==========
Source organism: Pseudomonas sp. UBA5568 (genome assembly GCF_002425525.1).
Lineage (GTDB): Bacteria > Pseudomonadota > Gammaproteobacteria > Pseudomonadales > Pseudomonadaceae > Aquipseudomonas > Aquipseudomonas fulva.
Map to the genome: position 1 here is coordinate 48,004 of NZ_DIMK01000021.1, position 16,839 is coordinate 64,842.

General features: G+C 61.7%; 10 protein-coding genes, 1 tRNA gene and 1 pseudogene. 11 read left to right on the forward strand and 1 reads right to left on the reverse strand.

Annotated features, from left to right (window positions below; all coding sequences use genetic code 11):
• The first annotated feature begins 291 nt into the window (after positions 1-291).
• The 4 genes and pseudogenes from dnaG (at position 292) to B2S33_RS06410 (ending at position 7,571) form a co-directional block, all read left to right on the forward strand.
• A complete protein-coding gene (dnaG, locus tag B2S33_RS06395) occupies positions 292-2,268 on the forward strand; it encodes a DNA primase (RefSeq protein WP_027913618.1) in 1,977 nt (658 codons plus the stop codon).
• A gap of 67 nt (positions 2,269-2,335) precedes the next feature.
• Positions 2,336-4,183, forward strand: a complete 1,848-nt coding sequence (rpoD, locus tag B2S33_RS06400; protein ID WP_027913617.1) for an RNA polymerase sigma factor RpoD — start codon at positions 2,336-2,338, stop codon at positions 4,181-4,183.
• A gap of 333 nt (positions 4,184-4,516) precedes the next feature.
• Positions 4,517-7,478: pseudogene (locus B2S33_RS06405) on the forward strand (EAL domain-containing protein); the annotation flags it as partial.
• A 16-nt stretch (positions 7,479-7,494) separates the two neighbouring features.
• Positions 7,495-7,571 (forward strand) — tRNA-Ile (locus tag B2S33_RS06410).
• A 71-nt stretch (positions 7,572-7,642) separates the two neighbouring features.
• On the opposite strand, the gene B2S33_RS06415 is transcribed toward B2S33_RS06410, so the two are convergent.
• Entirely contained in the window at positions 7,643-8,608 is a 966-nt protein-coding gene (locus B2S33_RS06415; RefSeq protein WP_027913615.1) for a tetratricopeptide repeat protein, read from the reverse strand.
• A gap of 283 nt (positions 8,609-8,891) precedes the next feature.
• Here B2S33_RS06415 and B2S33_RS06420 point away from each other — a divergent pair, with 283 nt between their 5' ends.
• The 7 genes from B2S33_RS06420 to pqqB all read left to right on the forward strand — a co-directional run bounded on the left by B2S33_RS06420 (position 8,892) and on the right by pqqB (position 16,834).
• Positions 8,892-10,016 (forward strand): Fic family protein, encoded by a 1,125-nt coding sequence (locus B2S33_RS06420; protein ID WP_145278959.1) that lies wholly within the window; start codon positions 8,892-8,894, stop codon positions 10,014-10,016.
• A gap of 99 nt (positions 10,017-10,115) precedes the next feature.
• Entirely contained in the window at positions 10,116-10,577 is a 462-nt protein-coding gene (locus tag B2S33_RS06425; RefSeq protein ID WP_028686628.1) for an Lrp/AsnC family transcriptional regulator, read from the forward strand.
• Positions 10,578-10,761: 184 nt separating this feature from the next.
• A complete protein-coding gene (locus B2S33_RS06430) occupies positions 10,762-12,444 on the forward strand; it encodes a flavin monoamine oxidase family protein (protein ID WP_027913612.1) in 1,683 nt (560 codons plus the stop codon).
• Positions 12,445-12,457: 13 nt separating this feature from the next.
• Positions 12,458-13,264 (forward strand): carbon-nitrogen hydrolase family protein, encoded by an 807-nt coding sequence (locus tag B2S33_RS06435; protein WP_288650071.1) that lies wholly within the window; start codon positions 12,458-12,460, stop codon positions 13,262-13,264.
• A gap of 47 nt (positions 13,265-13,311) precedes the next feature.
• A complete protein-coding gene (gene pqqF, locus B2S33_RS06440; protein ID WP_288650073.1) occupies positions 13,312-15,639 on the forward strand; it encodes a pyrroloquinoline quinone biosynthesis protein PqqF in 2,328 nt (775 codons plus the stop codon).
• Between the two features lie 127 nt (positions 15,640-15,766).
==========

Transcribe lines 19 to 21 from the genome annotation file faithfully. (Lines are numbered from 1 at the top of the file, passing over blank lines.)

• Here B2S33_RS06415 and B2S33_RS06420 point away from each other — a divergent pair, with 283 nt between their 5' ends.
• The 7 genes from B2S33_RS06420 to pqqB all read left to right on the forward strand — a co-directional run bounded on the left by B2S33_RS06420 (position 8,892) and on the right by pqqB (position 16,834).
• Positions 8,892-10,016 (forward strand): Fic family protein, encoded by a 1,125-nt coding sequence (locus B2S33_RS06420; protein ID WP_145278959.1) that lies wholly within the window; start codon positions 8,892-8,894, stop codon positions 10,014-10,016.